Then she rose up to go. “I feel real ashamed I give way so,” said she. “I don't know what possessed me. I s'pose I shall get used to livin' alone after a while, and it won't seem so bad. It ain't no worse for me than for other women, an' I've got my home an' enough to eat, an' I ought to be thankful, an' I am.”

I felt real sorry for Susan Jane when I watched her go down the street all alone, with her shoulders kind of thrown back under her shawl, as if she had made up her mind to stan' up straight, whatever happened. She had plenty of grit, and that made me pity her more when she broke down. A woman that's cryin' out she's hurt all the time don't get half so much sympathy when she is hurt. I thought to myself that she was to be pitied — nothin' to look forward to but livin' alone an' dyin' alone, without anybody to feel any particular interest — and then I thought how thankful I ought to be because I had such a different lot, and then I felt kind of mean for bein' thankful. I put on my shawl and head-tie to run down to the store and buy a little piece of codfish to cream up for a relish for supper, and all the way I was thinkin' about Susan Jane, and wishin' I could do something or other for her. I wondered if Calvin Adams had ever got married. Ezra Scott, who keeps the store, was all alone in there, and after I had bought the codfish we were talkin' about the weather. Ezra Scott is a pleasant, sociable man, and it suddenly occurred to me that he might know, if I could lead up to it in any way. I didn't want to ask him right out. So I sort of branched out from the weather — we had been sayin' how cold it was.

“I don't suppose it's anywhere near as cold here as it is in some places,” said I.

“No, I s'pose it ain't,” said he, pickin' up a raisin out of a box on the counter and eatin' it. “Not near as cold as it is in Greenland nor Siberia.”

“I don't s'pose it's near as cold as it is in some parts of our own country,” said I. “I s'pose it's colder in Colorado?”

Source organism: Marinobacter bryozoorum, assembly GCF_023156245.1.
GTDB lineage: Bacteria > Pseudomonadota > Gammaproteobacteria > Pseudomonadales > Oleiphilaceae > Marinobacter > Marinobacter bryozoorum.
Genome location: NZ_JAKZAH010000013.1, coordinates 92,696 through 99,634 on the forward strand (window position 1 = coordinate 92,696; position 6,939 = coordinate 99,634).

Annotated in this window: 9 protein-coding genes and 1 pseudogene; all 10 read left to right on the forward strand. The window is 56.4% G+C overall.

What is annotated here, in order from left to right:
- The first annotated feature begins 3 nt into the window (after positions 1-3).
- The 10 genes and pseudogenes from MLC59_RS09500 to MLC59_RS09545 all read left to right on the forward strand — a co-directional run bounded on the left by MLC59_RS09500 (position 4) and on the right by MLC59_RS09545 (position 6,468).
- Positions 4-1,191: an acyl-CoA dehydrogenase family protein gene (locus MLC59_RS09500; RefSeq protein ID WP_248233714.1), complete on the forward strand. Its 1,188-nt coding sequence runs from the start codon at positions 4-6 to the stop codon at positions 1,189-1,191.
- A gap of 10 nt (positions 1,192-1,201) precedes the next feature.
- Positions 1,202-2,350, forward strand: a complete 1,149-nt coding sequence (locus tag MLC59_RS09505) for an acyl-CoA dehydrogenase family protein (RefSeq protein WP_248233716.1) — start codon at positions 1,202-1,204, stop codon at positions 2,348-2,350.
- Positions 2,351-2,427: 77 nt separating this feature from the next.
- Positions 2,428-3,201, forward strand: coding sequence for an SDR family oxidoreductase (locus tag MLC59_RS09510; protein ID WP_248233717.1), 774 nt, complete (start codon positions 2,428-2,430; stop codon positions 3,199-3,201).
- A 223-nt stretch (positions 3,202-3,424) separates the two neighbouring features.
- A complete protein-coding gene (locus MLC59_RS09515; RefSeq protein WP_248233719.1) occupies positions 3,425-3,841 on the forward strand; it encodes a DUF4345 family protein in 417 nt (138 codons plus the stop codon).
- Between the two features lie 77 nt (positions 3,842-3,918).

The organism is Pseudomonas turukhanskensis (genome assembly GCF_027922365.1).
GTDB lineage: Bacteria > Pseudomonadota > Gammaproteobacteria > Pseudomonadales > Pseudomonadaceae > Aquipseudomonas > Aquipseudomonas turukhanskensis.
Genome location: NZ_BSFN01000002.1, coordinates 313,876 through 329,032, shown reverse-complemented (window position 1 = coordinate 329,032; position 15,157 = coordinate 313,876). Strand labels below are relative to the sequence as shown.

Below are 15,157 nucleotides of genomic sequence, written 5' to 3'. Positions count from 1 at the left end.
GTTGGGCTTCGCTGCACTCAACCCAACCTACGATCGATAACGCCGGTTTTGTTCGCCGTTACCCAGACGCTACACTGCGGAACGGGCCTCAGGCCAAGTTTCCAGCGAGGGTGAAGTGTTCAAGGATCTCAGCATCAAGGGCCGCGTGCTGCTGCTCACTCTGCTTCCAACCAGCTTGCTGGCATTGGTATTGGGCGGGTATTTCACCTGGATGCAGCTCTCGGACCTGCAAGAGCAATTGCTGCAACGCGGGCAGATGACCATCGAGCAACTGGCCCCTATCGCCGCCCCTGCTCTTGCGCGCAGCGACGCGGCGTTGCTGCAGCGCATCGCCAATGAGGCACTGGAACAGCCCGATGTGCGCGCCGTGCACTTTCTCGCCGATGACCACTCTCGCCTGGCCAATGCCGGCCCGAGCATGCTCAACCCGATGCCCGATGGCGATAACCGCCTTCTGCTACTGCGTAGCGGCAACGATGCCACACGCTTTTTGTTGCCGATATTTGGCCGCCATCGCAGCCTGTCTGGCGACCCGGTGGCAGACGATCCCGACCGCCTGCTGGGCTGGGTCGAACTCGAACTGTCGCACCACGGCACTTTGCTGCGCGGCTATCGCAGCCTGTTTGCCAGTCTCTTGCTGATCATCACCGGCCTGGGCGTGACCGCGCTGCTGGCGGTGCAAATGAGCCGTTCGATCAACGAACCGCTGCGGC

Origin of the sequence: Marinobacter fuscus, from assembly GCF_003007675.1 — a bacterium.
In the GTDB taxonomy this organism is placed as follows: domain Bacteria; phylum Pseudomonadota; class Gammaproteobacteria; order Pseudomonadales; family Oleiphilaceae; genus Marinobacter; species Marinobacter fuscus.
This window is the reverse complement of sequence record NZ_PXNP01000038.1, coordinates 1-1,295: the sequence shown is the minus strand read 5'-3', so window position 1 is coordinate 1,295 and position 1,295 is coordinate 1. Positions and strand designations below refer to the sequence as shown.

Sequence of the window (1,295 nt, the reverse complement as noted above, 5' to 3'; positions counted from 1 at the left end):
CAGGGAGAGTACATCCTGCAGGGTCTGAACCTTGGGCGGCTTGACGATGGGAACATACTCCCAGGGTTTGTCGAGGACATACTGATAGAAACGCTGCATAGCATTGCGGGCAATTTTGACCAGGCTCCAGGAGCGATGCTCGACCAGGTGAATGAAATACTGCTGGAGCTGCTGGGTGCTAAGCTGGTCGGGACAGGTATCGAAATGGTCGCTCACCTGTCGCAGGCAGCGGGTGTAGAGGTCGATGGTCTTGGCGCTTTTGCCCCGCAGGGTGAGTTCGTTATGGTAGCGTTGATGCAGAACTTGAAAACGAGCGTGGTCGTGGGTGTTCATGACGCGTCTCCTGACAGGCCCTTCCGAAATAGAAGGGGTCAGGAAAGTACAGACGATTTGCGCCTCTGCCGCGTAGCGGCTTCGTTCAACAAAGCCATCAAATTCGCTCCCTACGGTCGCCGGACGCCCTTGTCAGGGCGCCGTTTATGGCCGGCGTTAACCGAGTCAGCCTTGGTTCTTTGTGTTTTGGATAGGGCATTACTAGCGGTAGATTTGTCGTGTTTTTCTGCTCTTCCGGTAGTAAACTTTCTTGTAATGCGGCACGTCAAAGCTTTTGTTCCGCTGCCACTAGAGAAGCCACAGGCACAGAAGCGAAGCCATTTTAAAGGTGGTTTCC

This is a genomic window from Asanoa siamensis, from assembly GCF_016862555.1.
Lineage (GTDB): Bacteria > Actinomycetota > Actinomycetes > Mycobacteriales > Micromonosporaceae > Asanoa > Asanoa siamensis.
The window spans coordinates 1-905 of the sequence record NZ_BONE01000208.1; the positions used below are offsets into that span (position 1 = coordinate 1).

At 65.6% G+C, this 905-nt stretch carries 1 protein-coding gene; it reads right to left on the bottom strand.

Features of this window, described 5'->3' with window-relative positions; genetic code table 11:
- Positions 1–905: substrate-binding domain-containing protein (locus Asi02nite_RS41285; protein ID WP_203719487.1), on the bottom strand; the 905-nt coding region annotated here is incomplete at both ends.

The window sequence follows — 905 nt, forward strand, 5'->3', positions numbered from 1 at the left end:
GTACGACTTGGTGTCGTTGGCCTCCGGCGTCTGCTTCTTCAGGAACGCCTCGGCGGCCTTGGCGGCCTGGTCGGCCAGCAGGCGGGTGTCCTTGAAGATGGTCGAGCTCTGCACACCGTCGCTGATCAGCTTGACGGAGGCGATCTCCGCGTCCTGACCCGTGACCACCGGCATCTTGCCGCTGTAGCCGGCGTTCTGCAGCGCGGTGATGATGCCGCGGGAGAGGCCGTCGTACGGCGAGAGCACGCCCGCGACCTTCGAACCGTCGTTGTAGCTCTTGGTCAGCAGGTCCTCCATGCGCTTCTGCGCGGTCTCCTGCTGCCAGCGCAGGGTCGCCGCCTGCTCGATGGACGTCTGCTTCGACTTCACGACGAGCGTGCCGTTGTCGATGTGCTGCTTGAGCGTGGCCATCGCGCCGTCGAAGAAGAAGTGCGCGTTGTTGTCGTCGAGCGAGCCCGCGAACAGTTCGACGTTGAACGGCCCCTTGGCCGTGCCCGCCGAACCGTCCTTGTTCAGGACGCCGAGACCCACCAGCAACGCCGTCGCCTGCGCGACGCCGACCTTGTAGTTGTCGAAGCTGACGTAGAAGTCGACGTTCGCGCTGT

“Guess it is,” said Ezra Scott.

“Speakin' about Colorado,” said I, kind of easy, “wasn't that where Calvin Adams, that used to work for you, went?”

“Yes, it was,” said he, takin' another raisin.

“I s'pose you hear from him?”

“I 'ain't heard from him sence the first year he went out there,” said he. “Guess he shook the dust of this place off his feet.”

“Well, I dare say he's got married an' settled down out there,” said I, workin' my way out of the store.

“Dare say,” said Ezra Scott, an' I wa'n't a mite wiser for all my manœvring. I saw Ezra Scott didn't know any more about it than I did.

I was goin' out of the store when I caught sight of something on the counter, and I stopped short. “I declare, if you 'ain't got your valentines in!” said I.

Ezra Scott came loungin' along behind the counter to where I was. “Yes,” said he; “have to have 'em in in season. Got a pretty lot this year, though valentines ain't sought after as they were when you an' I were young.”

“I remember when I set considerable store by 'em,” said I, kind of laughin'. I remembered when Ezra Scott had sent me one — I guess the handsomest one in the store. It was his father's store then, before I was married, and I wondered if he remembered. Well, he got a real nice wife, full as good a one as I would have made him.

I stood fingerin' over those valentines, when all of a sudden something occurred to me. I took up one — real pretty, embossed paper with a wreath of roses, and a couple under a white dove, with a fall of lace and a sentiment that was real appropriate. “How much is this one?” said I.

Ezra Scott took it up and looked at it. “Oh, twenty-five cents, I guess,” said he. Now that valentine was worth fifty cents if it was worth anything. I guess he was thinking of that old one he sent me when I was a girl. “Well, I'll take it,” said I.

When I got out of that store, I declare I thought to myself I didn't know but I was luny! I wondered what Henry my husband, what my eldest daughter Eliza, and what my sister Maria — what they would say to me if they knew what I was going to do. And I thought I didn't know what Susan Jane would say. But I did it. That night, after all the folks had gone to bed, I went down stairs real still, and I got out the pen and ink, and I wrote on that valentine real fine in one corner, “From an old friend and schoolmate.” Then I read over the sentiment, which was real appropriate:
  Though distances our hearts may sever,
    Though you may doubt my truth,
  My love is thine, sweetheart, forever,
    As in the hour of youth.
I don't see how the sentiment happened to be so appropriate.

Then I did up the valentine, and sealed and directed it, and I had to direct it in a dreadful funny fashion, because all I knew was that Calvin lived in Denver, Colorado, and I didn't know any street nor number. So I directed it in this way: “Mr. Calvin Adams, who used to live in East Brookville, Mass., and tend store for Ezra Scott when he was a young man, whose father was named Adoniram, and who lost a sister by the name of Hannah Ann, and a brother named George Henry, who was drowned in the pond when he was ten years old. Denver, Colorado.”